In September 2014, the fraternity again faced allegations about alcohol violations, and the following month an unapproved event with alcohol was hosted in which a student fell from a balcony at the chapter house.

The fraternity was placed on another interim suspension in October 2014.

A little more than a year later, in December 2015, a Phi Kappa Theta member was involved in a physical and verbal altercation at the chapter house that resulted in him being taken to detox.

And in September 2016, a social event resulted in fraternity members being treated for intoxication while another event was found to have included new members — who are usually underage — drinking alcohol.

One person, who identified themselves only as a fifth-year senior and a “concerned Greek,” expressed concern in an email to Montero-Adams about the September 2016 incidents. The person mentioned a Snapchat video they claimed showed Phi Kappa Theta members drinking hard liquor during the university dry period, which lasts from Aug. 1 to Oct. 1 of every year.

The “concerned Greek”  also included an image of a Snapchat message purportedly sent from a Phi Kappa Theta member soon after the fraternity was taken off probation.

The message read:

“Silence is over and PHI KAP IS BACK!! We just gave out bids to the tallest, strongest, make-you-drip-from-down-unda frat stars on campus. Tomorrow night, we all black them out and welcome them to state the right way. Handles and all sorts of things will be going down throats tomorrow night, so mob Tiki at (address redacted) 63rd st. at 9:30 if you want your world changed forever. These kids are f***ing sick. We’re back, so let’s black.”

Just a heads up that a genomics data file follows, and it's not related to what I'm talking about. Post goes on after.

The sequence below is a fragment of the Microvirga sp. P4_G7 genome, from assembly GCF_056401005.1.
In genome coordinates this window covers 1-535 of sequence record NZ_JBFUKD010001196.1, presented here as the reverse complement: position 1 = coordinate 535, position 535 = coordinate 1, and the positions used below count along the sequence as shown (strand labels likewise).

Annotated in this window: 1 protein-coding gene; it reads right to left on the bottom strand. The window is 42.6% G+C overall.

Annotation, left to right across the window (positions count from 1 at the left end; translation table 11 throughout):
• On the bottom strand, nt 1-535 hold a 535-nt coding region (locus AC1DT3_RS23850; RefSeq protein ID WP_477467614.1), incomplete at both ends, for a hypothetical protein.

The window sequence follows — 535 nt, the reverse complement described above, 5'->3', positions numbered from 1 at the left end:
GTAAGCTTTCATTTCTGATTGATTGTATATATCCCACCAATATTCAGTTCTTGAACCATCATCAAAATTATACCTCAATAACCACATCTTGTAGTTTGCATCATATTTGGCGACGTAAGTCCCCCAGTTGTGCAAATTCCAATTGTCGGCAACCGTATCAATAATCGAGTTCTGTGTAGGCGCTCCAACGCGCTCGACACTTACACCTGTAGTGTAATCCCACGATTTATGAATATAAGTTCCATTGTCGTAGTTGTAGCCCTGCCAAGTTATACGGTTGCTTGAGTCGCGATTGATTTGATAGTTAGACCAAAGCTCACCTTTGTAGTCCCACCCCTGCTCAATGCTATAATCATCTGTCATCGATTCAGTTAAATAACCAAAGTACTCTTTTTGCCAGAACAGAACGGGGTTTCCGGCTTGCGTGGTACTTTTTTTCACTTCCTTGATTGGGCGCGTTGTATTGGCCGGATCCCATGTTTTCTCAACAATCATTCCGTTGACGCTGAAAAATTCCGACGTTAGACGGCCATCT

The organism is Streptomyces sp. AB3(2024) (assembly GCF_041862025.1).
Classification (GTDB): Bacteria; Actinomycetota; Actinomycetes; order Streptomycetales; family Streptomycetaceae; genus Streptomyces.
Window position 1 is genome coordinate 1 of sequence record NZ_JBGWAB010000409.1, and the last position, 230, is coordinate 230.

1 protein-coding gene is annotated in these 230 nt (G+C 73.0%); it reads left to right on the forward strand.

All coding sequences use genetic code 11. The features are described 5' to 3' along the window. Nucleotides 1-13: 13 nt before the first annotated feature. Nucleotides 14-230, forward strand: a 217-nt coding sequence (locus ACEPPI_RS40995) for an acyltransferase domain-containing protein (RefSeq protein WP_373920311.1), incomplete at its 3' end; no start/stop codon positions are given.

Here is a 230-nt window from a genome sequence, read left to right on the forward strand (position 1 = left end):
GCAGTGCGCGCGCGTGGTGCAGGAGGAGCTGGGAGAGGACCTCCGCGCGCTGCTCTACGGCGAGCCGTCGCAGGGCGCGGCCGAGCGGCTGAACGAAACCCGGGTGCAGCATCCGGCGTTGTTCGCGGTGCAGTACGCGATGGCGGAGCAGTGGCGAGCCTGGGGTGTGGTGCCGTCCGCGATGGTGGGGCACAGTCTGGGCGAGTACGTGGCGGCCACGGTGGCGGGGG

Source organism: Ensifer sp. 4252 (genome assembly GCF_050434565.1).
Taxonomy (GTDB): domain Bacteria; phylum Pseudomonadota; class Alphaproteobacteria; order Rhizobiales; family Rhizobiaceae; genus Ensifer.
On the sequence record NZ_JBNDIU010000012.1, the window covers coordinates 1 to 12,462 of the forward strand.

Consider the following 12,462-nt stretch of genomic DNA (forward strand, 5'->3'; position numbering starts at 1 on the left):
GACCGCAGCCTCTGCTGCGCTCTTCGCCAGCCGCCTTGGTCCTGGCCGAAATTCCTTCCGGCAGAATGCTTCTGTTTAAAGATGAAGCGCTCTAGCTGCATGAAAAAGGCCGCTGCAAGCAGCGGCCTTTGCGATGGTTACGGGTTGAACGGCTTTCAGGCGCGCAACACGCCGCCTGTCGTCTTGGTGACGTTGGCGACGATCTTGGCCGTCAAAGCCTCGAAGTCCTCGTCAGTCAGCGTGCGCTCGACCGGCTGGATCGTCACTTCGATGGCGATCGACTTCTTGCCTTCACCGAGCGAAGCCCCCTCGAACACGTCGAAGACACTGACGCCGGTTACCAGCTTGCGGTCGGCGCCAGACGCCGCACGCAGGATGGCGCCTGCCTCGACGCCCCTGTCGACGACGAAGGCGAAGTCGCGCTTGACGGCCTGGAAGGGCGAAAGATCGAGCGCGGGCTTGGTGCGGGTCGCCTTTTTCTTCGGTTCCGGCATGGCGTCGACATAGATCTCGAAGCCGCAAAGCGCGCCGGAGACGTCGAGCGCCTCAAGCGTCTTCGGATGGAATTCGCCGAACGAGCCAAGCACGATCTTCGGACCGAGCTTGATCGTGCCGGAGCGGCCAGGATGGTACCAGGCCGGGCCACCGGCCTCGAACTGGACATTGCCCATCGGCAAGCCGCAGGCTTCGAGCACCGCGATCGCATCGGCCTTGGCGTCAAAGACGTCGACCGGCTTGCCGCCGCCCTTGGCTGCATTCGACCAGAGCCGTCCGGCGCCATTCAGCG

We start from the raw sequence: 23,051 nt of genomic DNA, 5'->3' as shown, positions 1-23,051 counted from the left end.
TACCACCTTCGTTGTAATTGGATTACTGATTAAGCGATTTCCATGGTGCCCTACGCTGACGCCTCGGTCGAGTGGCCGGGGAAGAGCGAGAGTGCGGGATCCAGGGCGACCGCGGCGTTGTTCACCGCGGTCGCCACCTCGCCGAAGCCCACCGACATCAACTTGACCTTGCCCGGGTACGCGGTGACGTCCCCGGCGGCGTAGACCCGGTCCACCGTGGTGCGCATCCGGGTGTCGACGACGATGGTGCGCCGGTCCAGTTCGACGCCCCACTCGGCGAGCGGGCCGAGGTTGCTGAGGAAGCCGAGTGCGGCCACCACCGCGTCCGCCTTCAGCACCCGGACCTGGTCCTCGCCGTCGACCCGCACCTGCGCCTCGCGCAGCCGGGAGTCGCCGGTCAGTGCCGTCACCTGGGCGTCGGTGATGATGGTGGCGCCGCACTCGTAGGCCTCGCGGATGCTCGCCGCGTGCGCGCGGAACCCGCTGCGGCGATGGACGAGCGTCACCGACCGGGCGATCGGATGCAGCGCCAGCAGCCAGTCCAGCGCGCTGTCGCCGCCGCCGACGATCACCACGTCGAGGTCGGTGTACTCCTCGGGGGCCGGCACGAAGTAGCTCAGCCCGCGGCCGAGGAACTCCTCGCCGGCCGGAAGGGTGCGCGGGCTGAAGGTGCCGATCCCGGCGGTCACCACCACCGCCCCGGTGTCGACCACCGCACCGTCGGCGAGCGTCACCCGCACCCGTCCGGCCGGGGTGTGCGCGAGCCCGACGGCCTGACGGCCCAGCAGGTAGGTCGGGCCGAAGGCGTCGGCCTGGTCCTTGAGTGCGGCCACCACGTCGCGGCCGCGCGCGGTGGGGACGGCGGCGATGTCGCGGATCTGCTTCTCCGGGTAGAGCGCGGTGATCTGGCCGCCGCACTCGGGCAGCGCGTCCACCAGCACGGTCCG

By Hank Nuwer

Journalist Hank Nuwer is the Alaska author of Hazing: Destroying Young Lives; Broken Pledges: The Deadly Rite of Hazing, High School Hazing, Wrongs of Passage and The Hazing Reader. He has written articles or columns on hazing for the Sunday Times of India, Toronto Globe & Mail, Harper's Magazine, Orlando Sentinel, The Chronicle of Higher Education and the New York Times Sunday Magazine. His current book is Hazing: Destroying Young Lives from Indiana University Press. He is married to Malgorzata Wroblewska Nuwer of Warsaw, Poland and Fairbanks, Alaska. Nuwer is a former columnist for the Greenville (Ohio)Early Bird and former managing editor of the Fairbanks Daily News-Miner in Alaska.
Nuwer was named the Ohio Society of Professional Journalists columnist of the year in 2021 for his “After Darke” column in the Early Bird. He also won third place for the column in 2022 from the Indiana chapter of the Society of Professional Journalists. He and his wife Gosia, recently of Union City, Ind., have owned 20 acres in Alaska for many years. “The move is a sort-of coming home for us,” said Nuwer. As a journalist, he’s written about the Alaskan Iditarod sled-dog race and other Alaska topics. Read his musings in his blog at Real Alaska Daily-- and in his weekly column "Far from Randolph" in the Winchester Star-Gazette of Randolph County, Indiana.